I'm going to conduct a little experiment. Close your eyes. Now imagine running your right hand over a rough stone. Now imagine running your other hand over a slab of perfectly smooth marble. Okay, you can open your eyes. Did you notice how your mind responded differently? The two imaginary experiences? Well, the same thing happens when we look at a photograph. Our mind imagines the feeling of texture present in the image, and the body responds. Physiologically texture is a powerful visual tour. In eliciting an emotional response, the texture of this sultry is almost palpable. Repeat the little experiment we've just done. An imagine running your hand over the bark. You surely feel its roughness is. It rubs against your skin when you prepare to take a photograph. All of your senses, consciously or otherwise, are working to inform you how you feel about the scene you're photographing. The problem with the photograph is at face value. It works on a one dimensional visual level. Only the in...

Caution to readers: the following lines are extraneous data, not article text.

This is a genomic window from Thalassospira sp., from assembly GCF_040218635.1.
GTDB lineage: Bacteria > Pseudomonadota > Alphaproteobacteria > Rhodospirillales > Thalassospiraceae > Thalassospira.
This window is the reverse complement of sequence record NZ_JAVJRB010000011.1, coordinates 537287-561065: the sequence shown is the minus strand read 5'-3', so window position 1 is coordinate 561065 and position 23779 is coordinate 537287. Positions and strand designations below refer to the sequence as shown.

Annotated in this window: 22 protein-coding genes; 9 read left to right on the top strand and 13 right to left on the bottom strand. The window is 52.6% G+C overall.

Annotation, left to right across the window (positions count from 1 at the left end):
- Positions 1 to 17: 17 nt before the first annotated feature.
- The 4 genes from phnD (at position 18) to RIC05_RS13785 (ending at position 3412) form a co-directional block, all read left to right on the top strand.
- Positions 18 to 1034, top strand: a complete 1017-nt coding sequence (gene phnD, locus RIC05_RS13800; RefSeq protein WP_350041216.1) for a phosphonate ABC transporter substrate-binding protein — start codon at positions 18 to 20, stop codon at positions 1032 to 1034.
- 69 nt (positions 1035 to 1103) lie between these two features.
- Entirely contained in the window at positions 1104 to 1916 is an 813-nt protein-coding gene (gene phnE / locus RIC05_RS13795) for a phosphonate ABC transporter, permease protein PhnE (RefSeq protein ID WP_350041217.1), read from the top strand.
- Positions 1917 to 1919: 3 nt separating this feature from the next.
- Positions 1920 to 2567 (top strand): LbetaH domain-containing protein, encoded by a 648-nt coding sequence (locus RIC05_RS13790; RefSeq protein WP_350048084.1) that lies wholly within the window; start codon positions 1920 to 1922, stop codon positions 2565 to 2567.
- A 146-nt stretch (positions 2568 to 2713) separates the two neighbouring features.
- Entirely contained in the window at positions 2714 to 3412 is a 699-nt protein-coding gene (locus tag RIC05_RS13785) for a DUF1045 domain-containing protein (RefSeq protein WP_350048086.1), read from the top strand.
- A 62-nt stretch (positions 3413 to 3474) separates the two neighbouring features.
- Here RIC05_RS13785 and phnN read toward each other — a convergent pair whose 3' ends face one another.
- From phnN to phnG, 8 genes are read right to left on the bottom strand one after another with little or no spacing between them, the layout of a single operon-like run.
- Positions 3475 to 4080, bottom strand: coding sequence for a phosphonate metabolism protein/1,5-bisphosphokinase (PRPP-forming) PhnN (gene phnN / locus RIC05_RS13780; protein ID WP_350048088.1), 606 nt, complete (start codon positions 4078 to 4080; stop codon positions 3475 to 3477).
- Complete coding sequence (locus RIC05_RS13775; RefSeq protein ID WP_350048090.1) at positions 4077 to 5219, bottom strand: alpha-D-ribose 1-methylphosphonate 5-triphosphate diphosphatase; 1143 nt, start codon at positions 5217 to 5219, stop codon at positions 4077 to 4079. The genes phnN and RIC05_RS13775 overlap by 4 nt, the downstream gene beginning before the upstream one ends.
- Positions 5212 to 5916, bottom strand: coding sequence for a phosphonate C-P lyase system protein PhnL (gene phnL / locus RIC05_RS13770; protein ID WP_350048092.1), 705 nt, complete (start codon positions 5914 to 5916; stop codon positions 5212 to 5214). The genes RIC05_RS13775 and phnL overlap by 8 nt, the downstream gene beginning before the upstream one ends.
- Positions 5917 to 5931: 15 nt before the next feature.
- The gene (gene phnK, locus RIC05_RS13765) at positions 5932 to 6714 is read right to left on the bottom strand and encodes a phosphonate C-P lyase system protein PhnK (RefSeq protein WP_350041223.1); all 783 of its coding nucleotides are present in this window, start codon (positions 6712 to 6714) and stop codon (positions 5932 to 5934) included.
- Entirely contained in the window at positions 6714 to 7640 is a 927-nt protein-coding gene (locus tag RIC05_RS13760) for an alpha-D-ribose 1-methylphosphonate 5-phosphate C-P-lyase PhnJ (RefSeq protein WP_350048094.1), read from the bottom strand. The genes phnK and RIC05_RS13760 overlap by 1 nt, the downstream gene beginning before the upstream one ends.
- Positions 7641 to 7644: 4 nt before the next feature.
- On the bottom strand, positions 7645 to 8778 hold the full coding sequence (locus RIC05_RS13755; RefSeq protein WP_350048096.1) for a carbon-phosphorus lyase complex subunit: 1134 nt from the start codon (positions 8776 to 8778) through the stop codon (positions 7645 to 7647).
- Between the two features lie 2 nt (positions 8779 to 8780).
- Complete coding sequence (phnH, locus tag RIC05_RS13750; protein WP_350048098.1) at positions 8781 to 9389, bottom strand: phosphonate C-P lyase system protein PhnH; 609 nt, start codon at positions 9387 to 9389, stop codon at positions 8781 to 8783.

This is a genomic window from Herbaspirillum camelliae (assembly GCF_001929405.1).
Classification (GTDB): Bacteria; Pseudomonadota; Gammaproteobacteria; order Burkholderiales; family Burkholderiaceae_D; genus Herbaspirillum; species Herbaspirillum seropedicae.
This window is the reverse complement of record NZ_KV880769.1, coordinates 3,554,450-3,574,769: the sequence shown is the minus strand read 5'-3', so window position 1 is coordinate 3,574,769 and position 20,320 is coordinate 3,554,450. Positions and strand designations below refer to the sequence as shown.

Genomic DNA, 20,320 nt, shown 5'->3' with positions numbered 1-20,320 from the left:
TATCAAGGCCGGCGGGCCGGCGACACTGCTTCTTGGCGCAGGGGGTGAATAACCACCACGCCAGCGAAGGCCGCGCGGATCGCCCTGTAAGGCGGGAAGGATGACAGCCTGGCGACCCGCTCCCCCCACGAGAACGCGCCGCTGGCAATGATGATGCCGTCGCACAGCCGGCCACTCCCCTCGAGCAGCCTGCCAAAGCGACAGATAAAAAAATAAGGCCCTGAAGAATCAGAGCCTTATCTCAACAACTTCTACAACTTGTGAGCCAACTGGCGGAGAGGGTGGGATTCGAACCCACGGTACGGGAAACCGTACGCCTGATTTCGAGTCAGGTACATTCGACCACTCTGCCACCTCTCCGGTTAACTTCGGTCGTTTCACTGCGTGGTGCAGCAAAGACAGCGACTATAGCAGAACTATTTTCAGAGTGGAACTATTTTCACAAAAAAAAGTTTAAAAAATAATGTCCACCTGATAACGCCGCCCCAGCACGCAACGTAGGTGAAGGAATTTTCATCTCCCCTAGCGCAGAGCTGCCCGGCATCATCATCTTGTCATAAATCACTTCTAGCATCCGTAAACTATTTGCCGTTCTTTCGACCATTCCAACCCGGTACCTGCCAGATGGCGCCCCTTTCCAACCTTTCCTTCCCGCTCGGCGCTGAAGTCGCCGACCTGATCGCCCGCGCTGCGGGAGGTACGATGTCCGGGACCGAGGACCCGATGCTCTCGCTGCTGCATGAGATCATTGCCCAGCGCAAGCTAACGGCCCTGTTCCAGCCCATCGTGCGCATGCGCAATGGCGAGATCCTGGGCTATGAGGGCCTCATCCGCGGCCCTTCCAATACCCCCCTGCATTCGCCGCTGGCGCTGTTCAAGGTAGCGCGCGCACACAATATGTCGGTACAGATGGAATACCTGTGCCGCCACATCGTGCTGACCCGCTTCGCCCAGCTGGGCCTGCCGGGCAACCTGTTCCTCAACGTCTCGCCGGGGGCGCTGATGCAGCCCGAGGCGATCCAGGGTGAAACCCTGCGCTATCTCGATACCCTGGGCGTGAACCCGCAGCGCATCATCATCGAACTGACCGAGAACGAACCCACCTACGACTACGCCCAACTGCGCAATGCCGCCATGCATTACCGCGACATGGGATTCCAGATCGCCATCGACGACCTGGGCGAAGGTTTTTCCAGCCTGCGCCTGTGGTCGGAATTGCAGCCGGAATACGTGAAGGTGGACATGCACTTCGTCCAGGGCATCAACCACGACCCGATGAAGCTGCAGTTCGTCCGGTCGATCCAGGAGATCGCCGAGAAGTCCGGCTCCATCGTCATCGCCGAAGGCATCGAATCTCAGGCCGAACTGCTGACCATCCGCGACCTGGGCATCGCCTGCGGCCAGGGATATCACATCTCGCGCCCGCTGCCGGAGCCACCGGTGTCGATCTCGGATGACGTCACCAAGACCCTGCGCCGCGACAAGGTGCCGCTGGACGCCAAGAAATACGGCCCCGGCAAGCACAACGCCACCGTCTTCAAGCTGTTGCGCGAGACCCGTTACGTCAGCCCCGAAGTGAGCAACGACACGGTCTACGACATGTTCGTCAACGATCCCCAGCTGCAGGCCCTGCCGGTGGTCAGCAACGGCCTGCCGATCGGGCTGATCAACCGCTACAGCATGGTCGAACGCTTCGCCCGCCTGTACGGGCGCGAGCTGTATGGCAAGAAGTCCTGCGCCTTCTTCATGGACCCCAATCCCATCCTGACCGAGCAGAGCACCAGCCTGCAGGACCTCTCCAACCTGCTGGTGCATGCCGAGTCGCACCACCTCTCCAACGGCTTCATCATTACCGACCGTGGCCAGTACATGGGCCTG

put from the other senses hearing taste, smell and touch is lost. Unless, that is, you use visual tools to bring them back. And that's what's happening in this image. Light contrast, color and framing are all working to divulge a visual sense of touch. I've used a tight crop to show just a small section of the tree, and this focuses your attention on the bark, which is the vehicle for my story. While sidelight, it creates tiny shadows that reveal every nook and cranny, creating a very real sense of texture. The camera gives you a visual representation of texture, but if you print your photographs, you can also add a physical dimension for your choice of paper. Photographic inkjet paper comes in many varieties, from smooth gloss or satin through Matt, the heavily textured art papers. By matching paper and subject, you can enhance the impression the final print makes on the viewer. Now it's difficult for me to show you the difference on the computer or TV screen, but as an example, an image of tree bark will become multi dimensional wind printed on textured paper. Compared to say, satin is another part of the photographic process, and it's this attention to the little details that helps raise your photography to a higher level